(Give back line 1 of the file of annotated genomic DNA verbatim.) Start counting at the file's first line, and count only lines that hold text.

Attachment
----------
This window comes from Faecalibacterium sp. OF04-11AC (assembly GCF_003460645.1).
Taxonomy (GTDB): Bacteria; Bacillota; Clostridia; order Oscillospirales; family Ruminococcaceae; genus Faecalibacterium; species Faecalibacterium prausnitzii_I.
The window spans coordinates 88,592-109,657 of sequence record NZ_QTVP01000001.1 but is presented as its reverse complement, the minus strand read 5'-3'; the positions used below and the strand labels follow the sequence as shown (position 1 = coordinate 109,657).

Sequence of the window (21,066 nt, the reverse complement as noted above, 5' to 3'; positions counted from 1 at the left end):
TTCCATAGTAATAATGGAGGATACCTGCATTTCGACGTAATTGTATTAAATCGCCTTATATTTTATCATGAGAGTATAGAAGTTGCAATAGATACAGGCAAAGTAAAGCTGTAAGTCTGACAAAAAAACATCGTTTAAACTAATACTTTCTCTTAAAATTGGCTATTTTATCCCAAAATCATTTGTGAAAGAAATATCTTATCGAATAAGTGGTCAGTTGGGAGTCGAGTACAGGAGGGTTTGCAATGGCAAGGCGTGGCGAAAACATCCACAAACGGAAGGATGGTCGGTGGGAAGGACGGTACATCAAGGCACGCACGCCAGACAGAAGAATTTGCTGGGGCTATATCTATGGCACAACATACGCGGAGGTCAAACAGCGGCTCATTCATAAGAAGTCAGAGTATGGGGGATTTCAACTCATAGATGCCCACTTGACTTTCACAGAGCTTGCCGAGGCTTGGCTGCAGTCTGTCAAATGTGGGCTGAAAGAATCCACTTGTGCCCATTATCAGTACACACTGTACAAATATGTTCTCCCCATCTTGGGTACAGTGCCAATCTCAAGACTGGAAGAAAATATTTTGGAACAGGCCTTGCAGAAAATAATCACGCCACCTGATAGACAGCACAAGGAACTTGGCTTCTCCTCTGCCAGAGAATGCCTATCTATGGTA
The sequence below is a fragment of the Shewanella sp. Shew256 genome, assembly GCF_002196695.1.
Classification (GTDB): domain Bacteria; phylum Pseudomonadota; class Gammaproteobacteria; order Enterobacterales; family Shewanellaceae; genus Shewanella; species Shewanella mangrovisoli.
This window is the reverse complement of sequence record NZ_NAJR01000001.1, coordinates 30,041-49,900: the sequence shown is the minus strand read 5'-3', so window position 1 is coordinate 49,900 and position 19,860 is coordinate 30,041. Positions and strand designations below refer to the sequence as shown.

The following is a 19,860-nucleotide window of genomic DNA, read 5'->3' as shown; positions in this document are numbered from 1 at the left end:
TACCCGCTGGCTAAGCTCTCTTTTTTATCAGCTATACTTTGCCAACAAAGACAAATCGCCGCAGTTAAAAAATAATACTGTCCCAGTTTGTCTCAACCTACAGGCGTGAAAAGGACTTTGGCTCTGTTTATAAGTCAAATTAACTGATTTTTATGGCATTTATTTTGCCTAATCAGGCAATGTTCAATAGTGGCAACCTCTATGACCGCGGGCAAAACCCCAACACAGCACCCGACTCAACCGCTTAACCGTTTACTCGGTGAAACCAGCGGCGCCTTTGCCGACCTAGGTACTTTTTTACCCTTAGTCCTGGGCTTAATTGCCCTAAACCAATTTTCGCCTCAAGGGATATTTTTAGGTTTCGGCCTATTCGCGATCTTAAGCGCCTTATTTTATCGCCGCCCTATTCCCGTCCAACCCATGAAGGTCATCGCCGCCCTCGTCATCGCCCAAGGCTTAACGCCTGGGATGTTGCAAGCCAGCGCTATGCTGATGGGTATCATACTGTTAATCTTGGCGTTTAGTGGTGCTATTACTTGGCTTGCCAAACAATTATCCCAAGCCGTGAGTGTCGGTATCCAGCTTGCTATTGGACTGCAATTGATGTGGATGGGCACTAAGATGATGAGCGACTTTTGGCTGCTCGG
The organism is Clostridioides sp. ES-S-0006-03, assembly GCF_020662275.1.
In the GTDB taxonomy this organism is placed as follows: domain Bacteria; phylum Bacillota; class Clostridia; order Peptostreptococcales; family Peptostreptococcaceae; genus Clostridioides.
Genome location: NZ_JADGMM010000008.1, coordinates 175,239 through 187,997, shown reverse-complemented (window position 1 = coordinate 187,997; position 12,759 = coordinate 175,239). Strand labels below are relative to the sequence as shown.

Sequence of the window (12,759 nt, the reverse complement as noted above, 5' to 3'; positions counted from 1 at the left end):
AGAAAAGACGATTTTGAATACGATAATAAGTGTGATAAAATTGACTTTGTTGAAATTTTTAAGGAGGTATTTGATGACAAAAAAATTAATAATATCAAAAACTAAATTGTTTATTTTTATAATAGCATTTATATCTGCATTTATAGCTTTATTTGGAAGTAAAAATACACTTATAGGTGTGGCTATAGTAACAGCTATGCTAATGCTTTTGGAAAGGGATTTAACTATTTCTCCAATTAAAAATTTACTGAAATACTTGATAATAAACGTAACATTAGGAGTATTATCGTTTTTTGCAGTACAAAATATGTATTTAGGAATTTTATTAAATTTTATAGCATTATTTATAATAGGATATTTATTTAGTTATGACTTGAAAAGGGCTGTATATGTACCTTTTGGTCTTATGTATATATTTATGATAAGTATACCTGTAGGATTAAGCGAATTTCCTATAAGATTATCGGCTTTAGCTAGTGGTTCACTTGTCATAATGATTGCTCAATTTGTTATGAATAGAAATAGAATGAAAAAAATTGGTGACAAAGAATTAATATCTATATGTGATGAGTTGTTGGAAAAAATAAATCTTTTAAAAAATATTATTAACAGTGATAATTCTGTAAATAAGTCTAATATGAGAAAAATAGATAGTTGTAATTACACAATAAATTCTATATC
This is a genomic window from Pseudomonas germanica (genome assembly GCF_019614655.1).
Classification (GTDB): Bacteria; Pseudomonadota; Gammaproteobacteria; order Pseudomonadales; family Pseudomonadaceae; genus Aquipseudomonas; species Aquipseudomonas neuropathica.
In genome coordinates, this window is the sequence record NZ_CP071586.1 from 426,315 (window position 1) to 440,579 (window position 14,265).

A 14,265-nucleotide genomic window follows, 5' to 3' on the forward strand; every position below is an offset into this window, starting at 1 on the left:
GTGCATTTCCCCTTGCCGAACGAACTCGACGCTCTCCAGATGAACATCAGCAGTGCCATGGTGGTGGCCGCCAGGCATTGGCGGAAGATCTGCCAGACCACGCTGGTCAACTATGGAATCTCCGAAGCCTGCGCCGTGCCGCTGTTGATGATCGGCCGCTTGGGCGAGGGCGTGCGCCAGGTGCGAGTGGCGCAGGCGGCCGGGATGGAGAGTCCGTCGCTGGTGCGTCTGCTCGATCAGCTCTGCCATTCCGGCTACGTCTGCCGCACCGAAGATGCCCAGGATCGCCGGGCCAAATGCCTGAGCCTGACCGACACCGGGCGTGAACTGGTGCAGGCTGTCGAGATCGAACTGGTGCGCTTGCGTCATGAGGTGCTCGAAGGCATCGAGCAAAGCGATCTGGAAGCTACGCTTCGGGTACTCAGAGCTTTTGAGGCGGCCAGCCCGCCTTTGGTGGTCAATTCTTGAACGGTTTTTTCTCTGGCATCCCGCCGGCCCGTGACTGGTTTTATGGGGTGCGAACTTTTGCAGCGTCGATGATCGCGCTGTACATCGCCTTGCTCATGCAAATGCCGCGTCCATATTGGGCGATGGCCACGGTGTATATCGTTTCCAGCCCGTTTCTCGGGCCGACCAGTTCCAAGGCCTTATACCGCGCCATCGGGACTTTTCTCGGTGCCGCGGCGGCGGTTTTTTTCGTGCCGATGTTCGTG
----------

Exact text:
This window comes from Faecalibacterium sp. OF04-11AC (assembly GCF_003460645.1).